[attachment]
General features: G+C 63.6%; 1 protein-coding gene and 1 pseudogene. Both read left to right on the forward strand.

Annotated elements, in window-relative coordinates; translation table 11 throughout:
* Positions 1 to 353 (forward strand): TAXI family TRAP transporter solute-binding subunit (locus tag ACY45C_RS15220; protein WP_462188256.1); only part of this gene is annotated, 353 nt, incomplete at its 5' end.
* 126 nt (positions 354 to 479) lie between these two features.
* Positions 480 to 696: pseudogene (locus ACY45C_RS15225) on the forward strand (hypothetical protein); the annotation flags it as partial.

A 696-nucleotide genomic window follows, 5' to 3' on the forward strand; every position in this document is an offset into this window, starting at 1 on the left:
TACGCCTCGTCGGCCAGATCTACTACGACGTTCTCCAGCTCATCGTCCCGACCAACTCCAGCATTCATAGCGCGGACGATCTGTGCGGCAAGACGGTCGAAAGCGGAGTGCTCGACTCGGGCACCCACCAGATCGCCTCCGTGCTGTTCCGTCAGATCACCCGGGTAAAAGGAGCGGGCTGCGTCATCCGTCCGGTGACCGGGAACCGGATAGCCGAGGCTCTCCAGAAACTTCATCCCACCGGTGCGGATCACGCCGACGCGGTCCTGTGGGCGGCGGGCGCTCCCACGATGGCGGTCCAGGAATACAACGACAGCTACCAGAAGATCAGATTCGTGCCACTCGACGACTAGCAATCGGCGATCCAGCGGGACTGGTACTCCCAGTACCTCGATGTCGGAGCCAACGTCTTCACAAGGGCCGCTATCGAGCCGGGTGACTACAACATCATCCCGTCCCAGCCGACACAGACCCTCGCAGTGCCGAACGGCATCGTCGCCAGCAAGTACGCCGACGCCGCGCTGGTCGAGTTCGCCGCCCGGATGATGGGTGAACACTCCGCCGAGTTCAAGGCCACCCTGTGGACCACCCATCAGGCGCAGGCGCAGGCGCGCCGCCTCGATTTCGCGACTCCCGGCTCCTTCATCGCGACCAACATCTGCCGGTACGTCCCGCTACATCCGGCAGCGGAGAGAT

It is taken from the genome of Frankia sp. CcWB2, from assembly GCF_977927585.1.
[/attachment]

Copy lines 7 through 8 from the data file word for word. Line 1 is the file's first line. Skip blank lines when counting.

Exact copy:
TACGCCTCGTCGGCCAGATCTACTACGACGTTCTCCAGCTCATCGTCCCGACCAACTCCAGCATTCATAGCGCGGACGATCTGTGCGGCAAGACGGTCGAAAGCGGAGTGCTCGACTCGGGCACCCACCAGATCGCCTCCGTGCTGTTCCGTCAGATCACCCGGGTAAAAGGAGCGGGCTGCGTCATCCGTCCGGTGACCGGGAACCGGATAGCCGAGGCTCTCCAGAAACTTCATCCCACCGGTGCGGATCACGCCGACGCGGTCCTGTGGGCGGCGGGCGCTCCCACGATGGCGGTCCAGGAATACAACGACAGCTACCAGAAGATCAGATTCGTGCCACTCGACGACTAGCAATCGGCGATCCAGCGGGACTGGTACTCCCAGTACCTCGATGTCGGAGCCAACGTCTTCACAAGGGCCGCTATCGAGCCGGGTGACTACAACATCATCCCGTCCCAGCCGACACAGACCCTCGCAGTGCCGAACGGCATCGTCGCCAGCAAGTACGCCGACGCCGCGCTGGTCGAGTTCGCCGCCCGGATGATGGGTGAACACTCCGCCGAGTTCAAGGCCACCCTGTGGACCACCCATCAGGCGCAGGCGCAGGCGCGCCGCCTCGATTTCGCGACTCCCGGCTCCTTCATCGCGACCAACATCTGCCGGTACGTCCCGCTACATCCGGCAGCGGAGAGAT

It is taken from the genome of Frankia sp. CcWB2, from assembly GCF_977927585.1.